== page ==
Abolition of Zamindari in India

The major objective of land reforms in free India was to abolish intermediaries and to bring changes in the revenue system that would be favourable to cultivators. The process of abolition of Zamindari, Jagirdari, Ryotwari etc. system had started even before the constitution of India came into effect.

Position of the intermediaries at the time of independence

On the eve of the independence, there were two extremes in India. On one extreme, there were landless labourers and tenants-at-will while on the other end, there were big landlords having huge estates. However, various tenancy systems had undergone vast transformation in 150 years of their practice. The coexistence of Zamindari, Mahalwari and Ryotwari led to intermixing of their characteristics, which led to drastic problems at the time of enactment of Zamindari abolition laws. The intermixing of the various systems made it difficult to know who was the rentier. This problem was made further complex due to land sub-letting, absentee landlords, absence of proper records etc. The most harassing feature was absence of proper revenue records which made the task of abolition of intermediaries very difficult. Thus, there was a need felt for complete census of land holdings.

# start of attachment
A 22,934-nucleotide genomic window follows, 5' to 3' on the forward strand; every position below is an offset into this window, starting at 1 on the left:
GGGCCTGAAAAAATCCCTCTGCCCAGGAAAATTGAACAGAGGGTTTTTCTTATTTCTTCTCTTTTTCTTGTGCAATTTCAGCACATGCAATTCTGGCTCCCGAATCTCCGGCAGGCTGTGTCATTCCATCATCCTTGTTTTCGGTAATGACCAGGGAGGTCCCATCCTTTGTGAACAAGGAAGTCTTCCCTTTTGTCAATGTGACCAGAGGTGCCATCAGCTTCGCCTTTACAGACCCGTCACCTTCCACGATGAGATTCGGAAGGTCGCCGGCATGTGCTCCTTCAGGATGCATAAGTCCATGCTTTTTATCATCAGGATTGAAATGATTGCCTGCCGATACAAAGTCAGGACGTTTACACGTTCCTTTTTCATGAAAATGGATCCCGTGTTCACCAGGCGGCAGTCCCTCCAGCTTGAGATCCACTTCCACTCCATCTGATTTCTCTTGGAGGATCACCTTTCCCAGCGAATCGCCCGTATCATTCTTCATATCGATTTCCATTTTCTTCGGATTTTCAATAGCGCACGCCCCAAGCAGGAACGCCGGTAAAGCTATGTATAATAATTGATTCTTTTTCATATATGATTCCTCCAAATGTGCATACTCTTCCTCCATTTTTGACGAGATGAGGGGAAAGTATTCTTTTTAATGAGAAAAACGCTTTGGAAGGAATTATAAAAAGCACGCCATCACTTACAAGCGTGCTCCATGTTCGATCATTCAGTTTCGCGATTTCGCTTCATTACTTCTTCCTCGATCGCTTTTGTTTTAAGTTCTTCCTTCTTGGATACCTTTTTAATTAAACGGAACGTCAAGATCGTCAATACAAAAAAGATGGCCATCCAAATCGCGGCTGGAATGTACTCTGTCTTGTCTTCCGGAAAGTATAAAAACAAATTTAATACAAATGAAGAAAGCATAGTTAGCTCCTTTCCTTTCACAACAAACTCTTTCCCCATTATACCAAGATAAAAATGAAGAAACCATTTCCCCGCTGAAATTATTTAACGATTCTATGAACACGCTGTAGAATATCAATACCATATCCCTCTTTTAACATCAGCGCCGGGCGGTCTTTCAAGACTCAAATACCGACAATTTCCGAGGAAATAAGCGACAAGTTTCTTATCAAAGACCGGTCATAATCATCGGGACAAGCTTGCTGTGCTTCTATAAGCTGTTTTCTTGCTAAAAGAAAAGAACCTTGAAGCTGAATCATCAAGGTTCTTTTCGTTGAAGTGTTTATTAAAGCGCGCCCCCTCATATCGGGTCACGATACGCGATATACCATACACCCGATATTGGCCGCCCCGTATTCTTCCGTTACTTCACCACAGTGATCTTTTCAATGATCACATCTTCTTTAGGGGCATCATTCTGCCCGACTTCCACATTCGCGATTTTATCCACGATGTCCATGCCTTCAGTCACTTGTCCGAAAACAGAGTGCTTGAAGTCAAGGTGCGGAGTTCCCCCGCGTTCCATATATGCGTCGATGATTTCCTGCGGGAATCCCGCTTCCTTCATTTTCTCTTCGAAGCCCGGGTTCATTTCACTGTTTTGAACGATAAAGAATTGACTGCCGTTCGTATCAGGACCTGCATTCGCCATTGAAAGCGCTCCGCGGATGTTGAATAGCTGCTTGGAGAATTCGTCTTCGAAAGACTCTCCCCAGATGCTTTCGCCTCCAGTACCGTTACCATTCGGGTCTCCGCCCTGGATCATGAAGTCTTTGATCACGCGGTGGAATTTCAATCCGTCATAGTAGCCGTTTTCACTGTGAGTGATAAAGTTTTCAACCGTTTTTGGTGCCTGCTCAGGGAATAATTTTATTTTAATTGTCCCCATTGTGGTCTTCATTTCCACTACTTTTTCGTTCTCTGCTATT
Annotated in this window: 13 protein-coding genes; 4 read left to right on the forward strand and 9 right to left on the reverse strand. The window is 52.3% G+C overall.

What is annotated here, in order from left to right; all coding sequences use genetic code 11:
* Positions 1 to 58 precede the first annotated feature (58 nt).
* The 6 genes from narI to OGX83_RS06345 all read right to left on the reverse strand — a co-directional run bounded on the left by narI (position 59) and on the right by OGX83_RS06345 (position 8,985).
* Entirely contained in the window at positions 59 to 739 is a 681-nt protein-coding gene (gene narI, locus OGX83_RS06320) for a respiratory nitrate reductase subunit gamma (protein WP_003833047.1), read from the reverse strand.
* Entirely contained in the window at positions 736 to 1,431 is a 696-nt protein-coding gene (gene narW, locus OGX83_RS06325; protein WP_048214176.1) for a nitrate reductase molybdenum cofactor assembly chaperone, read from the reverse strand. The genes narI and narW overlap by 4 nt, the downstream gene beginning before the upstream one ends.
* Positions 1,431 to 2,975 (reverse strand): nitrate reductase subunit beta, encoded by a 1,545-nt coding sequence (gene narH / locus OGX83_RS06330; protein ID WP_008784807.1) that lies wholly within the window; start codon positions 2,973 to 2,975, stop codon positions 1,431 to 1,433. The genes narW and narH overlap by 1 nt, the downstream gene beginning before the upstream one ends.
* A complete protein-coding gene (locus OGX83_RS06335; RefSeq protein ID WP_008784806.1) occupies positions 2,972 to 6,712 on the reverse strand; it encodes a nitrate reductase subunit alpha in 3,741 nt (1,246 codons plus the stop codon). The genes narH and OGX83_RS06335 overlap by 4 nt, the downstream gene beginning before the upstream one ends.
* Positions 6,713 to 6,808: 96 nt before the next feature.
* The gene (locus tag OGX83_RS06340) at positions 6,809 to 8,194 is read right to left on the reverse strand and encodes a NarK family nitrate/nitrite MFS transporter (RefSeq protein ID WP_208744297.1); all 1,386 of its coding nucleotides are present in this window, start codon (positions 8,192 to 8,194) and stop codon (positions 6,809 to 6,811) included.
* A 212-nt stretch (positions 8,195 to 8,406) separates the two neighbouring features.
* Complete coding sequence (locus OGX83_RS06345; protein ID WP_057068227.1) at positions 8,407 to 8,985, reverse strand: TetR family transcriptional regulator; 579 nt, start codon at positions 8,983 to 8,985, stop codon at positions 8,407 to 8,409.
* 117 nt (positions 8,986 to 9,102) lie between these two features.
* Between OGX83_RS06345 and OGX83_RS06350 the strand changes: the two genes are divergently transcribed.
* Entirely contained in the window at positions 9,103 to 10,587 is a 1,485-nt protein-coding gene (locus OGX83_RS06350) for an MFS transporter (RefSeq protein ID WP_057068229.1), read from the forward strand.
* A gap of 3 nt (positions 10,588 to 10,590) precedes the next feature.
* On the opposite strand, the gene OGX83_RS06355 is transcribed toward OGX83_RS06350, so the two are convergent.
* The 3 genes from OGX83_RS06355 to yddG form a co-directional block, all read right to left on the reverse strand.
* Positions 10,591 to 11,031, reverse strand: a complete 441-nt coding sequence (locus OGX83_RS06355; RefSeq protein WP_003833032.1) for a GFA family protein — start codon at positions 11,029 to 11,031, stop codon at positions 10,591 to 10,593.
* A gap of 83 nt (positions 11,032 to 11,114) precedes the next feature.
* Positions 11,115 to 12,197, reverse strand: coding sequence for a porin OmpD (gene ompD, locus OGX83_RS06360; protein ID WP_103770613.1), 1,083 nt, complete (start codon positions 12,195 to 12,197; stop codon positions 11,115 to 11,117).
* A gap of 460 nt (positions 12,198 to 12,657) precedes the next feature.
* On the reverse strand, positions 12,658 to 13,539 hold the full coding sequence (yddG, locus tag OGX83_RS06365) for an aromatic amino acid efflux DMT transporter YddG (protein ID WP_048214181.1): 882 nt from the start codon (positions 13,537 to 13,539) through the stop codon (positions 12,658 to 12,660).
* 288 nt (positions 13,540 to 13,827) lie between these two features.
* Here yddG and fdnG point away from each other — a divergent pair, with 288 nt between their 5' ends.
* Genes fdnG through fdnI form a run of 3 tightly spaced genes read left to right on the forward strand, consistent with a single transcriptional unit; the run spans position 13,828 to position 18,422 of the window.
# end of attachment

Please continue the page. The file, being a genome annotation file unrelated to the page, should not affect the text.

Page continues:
Zamindari Abolition Acts

The first important agrarian reform after independence was the abolition of the Zamindari system. The process of passing Zamindari abolition bills had started even when the constitution of India was not enacted. A number of provinces such as United Provinces (UP), Central Provinces, Bihar, Madras, Assam, Bombay had introduced such bills on the basis of a Zamindari Abolition committee, chaired by G.B. Pant. However, there was a widespread concern that he Zamindars would make every effort to cause delay in acquisition of their lands. When constitution was passed, right to property was enshrined as fundamental right under article 19 and 31. The provinces passed the Zamindari Abolition Acts but all these acts were challenged in the court on account of their constitutional validity. The supreme court upheld the rights of Zamindars. To secure the constitutional validity of these state acts, the parliament passed first amendment (1951) within 15 months of enactment of the constitution and second amendment in 1955. By 1956, Zamindari abolition act was passed in many provinces. Due to conferment of land rights, around 30 lakh tenants and share-croppers were able to acquire the ownership rights over a total cultivated area of 62 lakh acres throughout the country due to these acts. On the other hand, the compensation paid to Zamindars was generally small and varied from state to states.

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